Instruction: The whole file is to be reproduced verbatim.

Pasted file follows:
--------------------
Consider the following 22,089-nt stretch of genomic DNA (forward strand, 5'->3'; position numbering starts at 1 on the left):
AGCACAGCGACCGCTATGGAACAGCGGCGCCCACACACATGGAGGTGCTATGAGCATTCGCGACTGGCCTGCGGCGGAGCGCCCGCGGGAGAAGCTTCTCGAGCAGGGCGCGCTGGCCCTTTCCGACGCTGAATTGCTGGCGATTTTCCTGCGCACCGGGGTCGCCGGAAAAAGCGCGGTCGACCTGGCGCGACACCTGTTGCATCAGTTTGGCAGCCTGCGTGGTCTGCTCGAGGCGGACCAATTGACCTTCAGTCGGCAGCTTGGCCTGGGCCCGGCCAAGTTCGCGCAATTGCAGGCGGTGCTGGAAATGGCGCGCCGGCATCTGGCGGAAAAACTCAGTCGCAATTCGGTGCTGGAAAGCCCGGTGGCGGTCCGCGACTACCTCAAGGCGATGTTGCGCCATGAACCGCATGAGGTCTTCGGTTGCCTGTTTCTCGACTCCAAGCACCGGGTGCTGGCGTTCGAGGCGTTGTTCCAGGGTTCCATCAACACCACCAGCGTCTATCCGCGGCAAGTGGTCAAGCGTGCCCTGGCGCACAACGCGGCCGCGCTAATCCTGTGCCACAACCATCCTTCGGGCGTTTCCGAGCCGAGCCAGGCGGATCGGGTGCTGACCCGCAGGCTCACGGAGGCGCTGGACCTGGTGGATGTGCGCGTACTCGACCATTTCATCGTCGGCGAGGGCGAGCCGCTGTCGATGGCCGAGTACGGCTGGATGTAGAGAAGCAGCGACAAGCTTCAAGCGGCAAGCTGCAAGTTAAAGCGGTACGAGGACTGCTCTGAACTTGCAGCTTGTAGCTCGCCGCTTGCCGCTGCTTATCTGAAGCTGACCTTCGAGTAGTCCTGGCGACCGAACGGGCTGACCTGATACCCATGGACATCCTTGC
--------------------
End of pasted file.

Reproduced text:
Consider the following 22,089-nt stretch of genomic DNA (forward strand, 5'->3'; position numbering starts at 1 on the left):
AGCACAGCGACCGCTATGGAACAGCGGCGCCCACACACATGGAGGTGCTATGAGCATTCGCGACTGGCCTGCGGCGGAGCGCCCGCGGGAGAAGCTTCTCGAGCAGGGCGCGCTGGCCCTTTCCGACGCTGAATTGCTGGCGATTTTCCTGCGCACCGGGGTCGCCGGAAAAAGCGCGGTCGACCTGGCGCGACACCTGTTGCATCAGTTTGGCAGCCTGCGTGGTCTGCTCGAGGCGGACCAATTGACCTTCAGTCGGCAGCTTGGCCTGGGCCCGGCCAAGTTCGCGCAATTGCAGGCGGTGCTGGAAATGGCGCGCCGGCATCTGGCGGAAAAACTCAGTCGCAATTCGGTGCTGGAAAGCCCGGTGGCGGTCCGCGACTACCTCAAGGCGATGTTGCGCCATGAACCGCATGAGGTCTTCGGTTGCCTGTTTCTCGACTCCAAGCACCGGGTGCTGGCGTTCGAGGCGTTGTTCCAGGGTTCCATCAACACCACCAGCGTCTATCCGCGGCAAGTGGTCAAGCGTGCCCTGGCGCACAACGCGGCCGCGCTAATCCTGTGCCACAACCATCCTTCGGGCGTTTCCGAGCCGAGCCAGGCGGATCGGGTGCTGACCCGCAGGCTCACGGAGGCGCTGGACCTGGTGGATGTGCGCGTACTCGACCATTTCATCGTCGGCGAGGGCGAGCCGCTGTCGATGGCCGAGTACGGCTGGATGTAGAGAAGCAGCGACAAGCTTCAAGCGGCAAGCTGCAAGTTAAAGCGGTACGAGGACTGCTCTGAACTTGCAGCTTGTAGCTCGCCGCTTGCCGCTGCTTATCTGAAGCTGACCTTCGAGTAGTCCTGGCGACCGAACGGGCTGACCTGATACCCATGGACATCCTTGC